MORTDECAI may well be not only the worst film Johnny Depp has ever starred in, but also the most painful performance of his career as well.
A farce set in the art world’s underbelly in an ambiguous decade, we follow Charlie Mortdecai (Johnny Depp), an art dealer in serious tax debt who reluctantly accepts a mission from MI5. That mission is to track a stolen painting containing a secret that is sought after by some rather unsavoury individuals, all in exchange for Her Majesty’s reprieve.
The story? Well, apart from the quite frankly desperately cobbled together synopsis above, there really isn’t one. Instead we are given a series of seemingly unrelated sketches, each boasting gags less funny than the last. Farces are meant to be entertaining confusing, not annoyingly incomprehensible. Characters in these kinds of stories are meant to be endearingly lost, not bilious morons without merit.
Detestable from the very start, Charlie Mordecai opens the film with an odious ode to his new facial hair. I know it’s an intentionally exaggerated performance, but Depp chose that wormy smile, that slurring upper class sub-FAST SHOW diction, and it all starts to grate even before the movie’s two-minute mark. Mortdecai is impossible to like – though good characters almost never have to be likeable – but he’s completely one-note as well. The character’s inconsistency gets to me as well. Is it possible to bumble and stumble through life to such an extent and have an encyclopaedic knowledge of art and social history? If that’s a comment on the English upper classes, then it’s not a very good one. Either David Koepp is picking and choosing when to make Mortdecai an idiot or he doesn’t realise how bad his screenplay is. Funny voices and silly behaviour alone do not make for a good comedy film. There have to be actual jokes, or at the bare minimum, wit. Inspector Clouseau was always an idiot, but he was a lucky idiot and he saved the day through sheer fluke. Mortdecai is a selective idiot that exposes glaring weakness in the film’s screenplay.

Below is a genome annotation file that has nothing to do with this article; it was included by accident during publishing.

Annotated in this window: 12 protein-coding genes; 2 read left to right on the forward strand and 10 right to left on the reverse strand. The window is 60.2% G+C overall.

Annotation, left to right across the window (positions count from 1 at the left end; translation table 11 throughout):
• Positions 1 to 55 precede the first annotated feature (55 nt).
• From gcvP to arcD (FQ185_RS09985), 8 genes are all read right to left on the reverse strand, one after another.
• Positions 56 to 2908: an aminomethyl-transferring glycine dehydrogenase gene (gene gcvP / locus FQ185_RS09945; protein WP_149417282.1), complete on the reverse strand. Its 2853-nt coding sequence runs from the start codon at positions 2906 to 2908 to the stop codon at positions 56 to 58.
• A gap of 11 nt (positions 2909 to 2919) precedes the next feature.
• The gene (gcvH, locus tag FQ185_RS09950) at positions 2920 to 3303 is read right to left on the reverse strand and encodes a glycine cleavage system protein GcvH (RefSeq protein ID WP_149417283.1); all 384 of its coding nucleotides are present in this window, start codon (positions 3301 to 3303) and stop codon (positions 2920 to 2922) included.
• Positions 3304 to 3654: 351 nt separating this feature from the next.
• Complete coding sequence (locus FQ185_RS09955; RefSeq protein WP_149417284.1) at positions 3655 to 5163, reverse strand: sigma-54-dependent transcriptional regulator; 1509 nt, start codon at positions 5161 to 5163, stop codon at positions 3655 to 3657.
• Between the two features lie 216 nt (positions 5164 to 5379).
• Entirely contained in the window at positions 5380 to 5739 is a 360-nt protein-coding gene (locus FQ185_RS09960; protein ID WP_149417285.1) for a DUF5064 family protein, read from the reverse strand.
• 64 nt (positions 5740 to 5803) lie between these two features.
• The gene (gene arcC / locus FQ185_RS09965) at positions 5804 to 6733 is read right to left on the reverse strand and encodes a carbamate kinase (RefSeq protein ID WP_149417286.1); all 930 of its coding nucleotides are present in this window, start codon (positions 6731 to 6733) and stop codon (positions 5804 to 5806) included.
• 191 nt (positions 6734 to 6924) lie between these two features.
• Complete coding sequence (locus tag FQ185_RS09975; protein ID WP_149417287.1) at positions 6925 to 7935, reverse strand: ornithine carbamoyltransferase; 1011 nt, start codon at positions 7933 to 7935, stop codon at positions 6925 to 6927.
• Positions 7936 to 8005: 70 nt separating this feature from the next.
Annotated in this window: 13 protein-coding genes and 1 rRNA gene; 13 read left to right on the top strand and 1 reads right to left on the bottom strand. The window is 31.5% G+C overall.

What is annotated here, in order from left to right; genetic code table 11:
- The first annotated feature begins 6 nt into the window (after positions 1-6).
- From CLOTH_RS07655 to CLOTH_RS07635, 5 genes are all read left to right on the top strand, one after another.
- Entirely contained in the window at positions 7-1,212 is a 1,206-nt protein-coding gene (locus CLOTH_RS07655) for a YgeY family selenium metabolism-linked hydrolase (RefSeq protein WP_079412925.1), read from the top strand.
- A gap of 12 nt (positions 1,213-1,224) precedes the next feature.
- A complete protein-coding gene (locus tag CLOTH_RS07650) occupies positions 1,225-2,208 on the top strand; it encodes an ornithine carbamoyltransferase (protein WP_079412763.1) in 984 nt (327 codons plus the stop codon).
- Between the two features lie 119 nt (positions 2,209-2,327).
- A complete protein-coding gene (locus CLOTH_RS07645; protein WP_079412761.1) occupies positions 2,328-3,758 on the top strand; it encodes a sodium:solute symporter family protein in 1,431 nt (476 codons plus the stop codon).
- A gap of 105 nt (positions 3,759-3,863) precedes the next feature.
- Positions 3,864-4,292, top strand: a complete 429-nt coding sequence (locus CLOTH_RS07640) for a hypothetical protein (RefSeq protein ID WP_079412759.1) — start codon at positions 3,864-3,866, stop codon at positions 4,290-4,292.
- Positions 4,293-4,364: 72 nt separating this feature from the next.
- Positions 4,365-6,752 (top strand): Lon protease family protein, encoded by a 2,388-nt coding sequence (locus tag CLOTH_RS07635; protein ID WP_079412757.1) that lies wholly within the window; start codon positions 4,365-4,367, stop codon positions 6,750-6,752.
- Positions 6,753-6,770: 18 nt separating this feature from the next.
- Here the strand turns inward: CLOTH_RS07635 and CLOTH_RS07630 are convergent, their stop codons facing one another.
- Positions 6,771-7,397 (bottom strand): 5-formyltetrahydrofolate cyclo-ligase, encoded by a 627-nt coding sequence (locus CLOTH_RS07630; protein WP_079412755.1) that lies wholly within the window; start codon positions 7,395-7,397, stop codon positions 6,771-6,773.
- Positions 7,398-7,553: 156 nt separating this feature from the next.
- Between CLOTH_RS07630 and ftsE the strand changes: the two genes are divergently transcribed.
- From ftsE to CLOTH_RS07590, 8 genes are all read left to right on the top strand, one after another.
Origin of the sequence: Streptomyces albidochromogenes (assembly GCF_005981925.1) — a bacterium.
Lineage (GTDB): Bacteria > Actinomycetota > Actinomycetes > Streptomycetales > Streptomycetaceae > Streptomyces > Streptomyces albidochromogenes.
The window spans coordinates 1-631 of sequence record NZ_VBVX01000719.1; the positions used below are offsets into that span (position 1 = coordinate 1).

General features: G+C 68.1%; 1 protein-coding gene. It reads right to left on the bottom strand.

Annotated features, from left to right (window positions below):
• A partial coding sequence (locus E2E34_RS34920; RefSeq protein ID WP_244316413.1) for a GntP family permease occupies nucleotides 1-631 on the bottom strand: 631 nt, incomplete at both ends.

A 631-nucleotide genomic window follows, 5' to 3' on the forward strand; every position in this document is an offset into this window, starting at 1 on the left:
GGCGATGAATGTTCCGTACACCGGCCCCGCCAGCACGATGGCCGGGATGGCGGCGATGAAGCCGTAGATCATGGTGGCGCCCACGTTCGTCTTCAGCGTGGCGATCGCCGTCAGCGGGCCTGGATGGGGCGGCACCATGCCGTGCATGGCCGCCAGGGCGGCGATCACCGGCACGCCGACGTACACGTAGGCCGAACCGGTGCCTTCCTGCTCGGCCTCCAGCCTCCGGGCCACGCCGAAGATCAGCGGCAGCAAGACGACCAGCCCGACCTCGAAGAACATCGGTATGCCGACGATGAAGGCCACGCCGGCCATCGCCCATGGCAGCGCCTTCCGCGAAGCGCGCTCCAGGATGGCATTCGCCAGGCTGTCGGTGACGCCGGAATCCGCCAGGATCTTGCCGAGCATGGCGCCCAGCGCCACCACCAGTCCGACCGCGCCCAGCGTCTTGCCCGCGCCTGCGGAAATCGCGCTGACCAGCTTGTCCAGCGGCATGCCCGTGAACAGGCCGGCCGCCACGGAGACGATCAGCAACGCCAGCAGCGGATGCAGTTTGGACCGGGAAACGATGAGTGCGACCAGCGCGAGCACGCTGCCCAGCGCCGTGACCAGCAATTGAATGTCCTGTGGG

Gwyneth Paltrow is wasted as Mortdecai’s wife Johanna, which is a real shame as as the brains of the relationship she could have been a really interesting character. Paul Bettany, on the other hand, appears to be part of another much better comedy film as Mortdecai’s hired muscle/valet Jock. Bettany is so endearingly dedicated to his master, is such an earnest hard-man throughout that you almost forgive him for not saying no to the uttering dialogue comparing women to cars. Ewan McGregor is fine as an MI5 agent. Depp must have been thrilled to get his (somewhat baffling) acting hero Paul Whitehouse to cameo as what appears to be a reprisal one of his sketch show characters.
There’s some really ugly scene transitions that look like the map scenes from INDIANA JONES mocked up in a Computer Aided Design programme from the late 90s. Making these an essential part of the globetrotting was a mistake. The film’s editing in general is a little haphazard in all honesty.
Mortdecai saying that the moustache he has recently committed to will “eventually come to fruition”, the “Oo golly I’ve read about this!” response to being drugged in a toilet, and a moment of pure slapstick while out on a hunt, all raised a slight smile. Acting surprised at the extent of his debt by quipping “I didn’t realise I was so deep in Her Majesty’s hole”, didn’t.
Using vomit in an action sequence without going over-the-top requires a lightness of touch. Koepp doesn’t manage it in Mortdecai, and you just think “Did you really have to?”. The same goes for well over half of the crude gags in the film – I’m not saying you can’t have toilet humour, but these jokes have to be funny enough to justify their being there. At the film’s 20-minute mark, where we’ve just had two successive gagging at the moustache gags (there was more to come on that score), I was seriously conducting hurling the laptop I was watching the film on at a sturdy wall. There’s just so little on offer to make the pain the viewer is being put through worth it.
There’s one good line in the entire film, when Mortdecai insults a thug laying into him with: “Your mother and father only met once, and money changed hands…Probably less than a twenty!”. Another line that McGregor comes out with early on succinctly sums up the film: “Are you quite finished buggering around?”. Koepp has been a good writer in the past, and has shown particular skill at adapted screenplays, but should probably take a break from directing. Depp has been a good actor, but his career has been on the ropes for a while and he needs roles that amount to more than pulling faces to his stoney-faced audience. SSP